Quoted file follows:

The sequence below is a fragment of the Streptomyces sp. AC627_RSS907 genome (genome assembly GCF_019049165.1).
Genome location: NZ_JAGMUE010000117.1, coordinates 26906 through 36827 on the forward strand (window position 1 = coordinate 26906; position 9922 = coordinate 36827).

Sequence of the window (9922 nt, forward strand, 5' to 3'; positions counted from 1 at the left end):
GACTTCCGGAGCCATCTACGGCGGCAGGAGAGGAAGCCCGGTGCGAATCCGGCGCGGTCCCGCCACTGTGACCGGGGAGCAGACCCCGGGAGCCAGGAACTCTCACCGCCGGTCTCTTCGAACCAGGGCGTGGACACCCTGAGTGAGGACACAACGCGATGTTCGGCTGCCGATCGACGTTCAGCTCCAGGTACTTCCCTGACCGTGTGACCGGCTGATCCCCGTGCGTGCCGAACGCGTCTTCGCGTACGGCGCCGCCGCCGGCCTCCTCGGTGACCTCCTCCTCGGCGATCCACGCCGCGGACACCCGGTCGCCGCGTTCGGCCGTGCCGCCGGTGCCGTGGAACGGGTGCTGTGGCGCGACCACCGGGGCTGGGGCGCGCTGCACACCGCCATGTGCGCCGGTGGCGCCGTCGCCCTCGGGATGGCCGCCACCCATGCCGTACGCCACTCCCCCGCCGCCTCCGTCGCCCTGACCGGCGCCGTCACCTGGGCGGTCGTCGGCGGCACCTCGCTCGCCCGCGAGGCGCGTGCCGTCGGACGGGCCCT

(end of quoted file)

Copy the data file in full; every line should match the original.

The sequence below is a fragment of the Streptomyces sp. AC627_RSS907 genome (genome assembly GCF_019049165.1).
Genome location: NZ_JAGMUE010000117.1, coordinates 26906 through 36827 on the forward strand (window position 1 = coordinate 26906; position 9922 = coordinate 36827).

Sequence of the window (9922 nt, forward strand, 5' to 3'; positions counted from 1 at the left end):
GACTTCCGGAGCCATCTACGGCGGCAGGAGAGGAAGCCCGGTGCGAATCCGGCGCGGTCCCGCCACTGTGACCGGGGAGCAGACCCCGGGAGCCAGGAACTCTCACCGCCGGTCTCTTCGAACCAGGGCGTGGACACCCTGAGTGAGGACACAACGCGATGTTCGGCTGCCGATCGACGTTCAGCTCCAGGTACTTCCCTGACCGTGTGACCGGCTGATCCCCGTGCGTGCCGAACGCGTCTTCGCGTACGGCGCCGCCGCCGGCCTCCTCGGTGACCTCCTCCTCGGCGATCCACGCCGCGGACACCCGGTCGCCGCGTTCGGCCGTGCCGCCGGTGCCGTGGAACGGGTGCTGTGGCGCGACCACCGGGGCTGGGGCGCGCTGCACACCGCCATGTGCGCCGGTGGCGCCGTCGCCCTCGGGATGGCCGCCACCCATGCCGTACGCCACTCCCCCGCCGCCTCCGTCGCCCTGACCGGCGCCGTCACCTGGGCGGTCGTCGGCGGCACCTCGCTCGCCCGCGAGGCGCGTGCCGTCGGACGGGCCCT